Maybe Dave Ramsey isn’t right about everything…

I despise and detest money. Actually, I despise and detest credit and the process of acquiring it. Yes, for the past few months I have run the gamete when it comes to financing cars. I have never had a credit card, never made a major purchase, and never been in debt even when it came to my college education. Because of that, no one would touch me when it came to financing a car; except with interest rates that went through the roof and I was not about to knowingly ruin myself. I looked high and I looked low. It was incredibly frustrating.

I finally broke and asked my sweet dad to co-sign on a loan with me and he agreed. And so the search continued. I had a pretty strict budget and was fairly adamant that the mileage be as low as possible and that it be a vehicle that I can drive with 1) confidence that it won’t break down, and 2) confidence.

For those of you who know me-from age 16 to the present-you are probably aware of the thorn in my side known as my dear little Buick LaSabre. It looks kinda like this:

Only, a little lot worse.

Yes, I have driven this little gem since I was 16 with a short spurt driving a newer version; the 2001 model:

The 2001 was fun because it had leather interior and my former boss loved for me to drive, stating that it was “like riding on a sofa.” And I have to agree. It was super comfy and made many a drive from Columbus, Georgia to Weaverville, North Carolina. However, Sarah Ann got that car when she moved to Atlanta to attend Georgia Tech. My parents thought process was that it was a safer, newer vehicle and Sarah Ann needed it more. They were probably right.

Let me be very clear about one thing before I go any further. I am ETERNALLY grateful to my sweet parents for allowing me to use their car all this time. It has gotten me from point A to point B for a long time and I am just grateful for a car.

However…it is time to move on up in the world of cars. And I have never been more excited about moving up in any world. Ever.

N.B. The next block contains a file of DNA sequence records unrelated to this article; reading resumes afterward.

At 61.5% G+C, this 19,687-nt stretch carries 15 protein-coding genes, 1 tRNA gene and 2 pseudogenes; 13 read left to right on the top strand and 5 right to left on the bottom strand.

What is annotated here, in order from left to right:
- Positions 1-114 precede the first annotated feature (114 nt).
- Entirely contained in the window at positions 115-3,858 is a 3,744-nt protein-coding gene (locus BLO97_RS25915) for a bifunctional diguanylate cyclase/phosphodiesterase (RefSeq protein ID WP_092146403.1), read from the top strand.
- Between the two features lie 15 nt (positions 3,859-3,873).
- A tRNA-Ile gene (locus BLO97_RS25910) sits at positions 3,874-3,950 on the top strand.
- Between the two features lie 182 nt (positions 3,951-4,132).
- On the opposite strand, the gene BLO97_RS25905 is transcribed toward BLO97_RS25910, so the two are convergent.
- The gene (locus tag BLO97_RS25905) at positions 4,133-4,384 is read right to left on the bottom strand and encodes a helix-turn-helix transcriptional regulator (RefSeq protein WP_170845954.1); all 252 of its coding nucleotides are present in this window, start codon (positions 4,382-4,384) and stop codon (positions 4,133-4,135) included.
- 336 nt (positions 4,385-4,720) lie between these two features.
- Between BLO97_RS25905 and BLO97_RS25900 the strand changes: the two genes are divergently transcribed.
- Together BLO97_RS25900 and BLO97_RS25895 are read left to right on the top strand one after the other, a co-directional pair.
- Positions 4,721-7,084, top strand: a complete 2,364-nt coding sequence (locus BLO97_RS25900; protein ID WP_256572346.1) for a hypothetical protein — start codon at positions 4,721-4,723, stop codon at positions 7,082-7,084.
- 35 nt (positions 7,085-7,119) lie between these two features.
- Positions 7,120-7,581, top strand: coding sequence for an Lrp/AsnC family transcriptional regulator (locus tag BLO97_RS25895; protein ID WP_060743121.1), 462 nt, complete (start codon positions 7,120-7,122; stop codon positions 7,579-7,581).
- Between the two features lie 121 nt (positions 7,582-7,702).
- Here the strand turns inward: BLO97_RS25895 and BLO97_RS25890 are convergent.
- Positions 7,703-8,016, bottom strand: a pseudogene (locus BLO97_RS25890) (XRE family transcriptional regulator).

So, the search was on. I looked a variety of vehicles ranging from SUVs to sedans:

2003 Jeep Liberty Sport
2011 Subaru Outback
2008 Volvo S60
2008 Civic LX

Dad began looking too and enlisted the help of his trusted car-buying guy, Gippy (what does it say about us when our car- buying guy’s name is “Gippy” and our mechanic’s name is “Spanky”?) and every time the Manpanion saw anything that looks half way decent, he turned around, called me, and gave me the number to call.

Finally, Gippy called and said he had this beauty:

2003 Cadillac CTS

It has 42,000 miles on it and, frankly, still looks brand new. After saying no (too much on the price), and then re-negotiating, we said yes! and the car is MINE. Great gas mileage, great price, incredible interest rate, and one fantastic dad.

One snafu with the loan-the car is older than seven years-but Dad is a machine when it comes to good credit (love that my dad is a man of his word and that it shows even in his credit) and he has banked with the same company for years, so they were able to work with us. Just goes to show that integrity and relationships translate in almost every situation.

Establishing credit, one (relatively small) car payment at a time. Take that, Dave Ramsey.

One Comment Add yours

  1. KP says:

    Or you could just pay cash. Save your car payment (average is over $400/mo). Let’s say you save $400/mo for 10 months driving the apparently, perfectly fine LeSabre. Now, you have $4000 to buy a decent used Accord, Taurus etc. Already you’ve stepped up in car with no debt. Now, do it again. When you sell your $4K Accord, you’ll get most of that back since the car has already depreciated. Now you’re driving an $8K car 20 months in. Do it a few more times and you’ve got a pretty sweet $16K car in just over 3 years. No debt, no liabilities. Don’t forget that even the first $4K car was already an upgrade.

    Like

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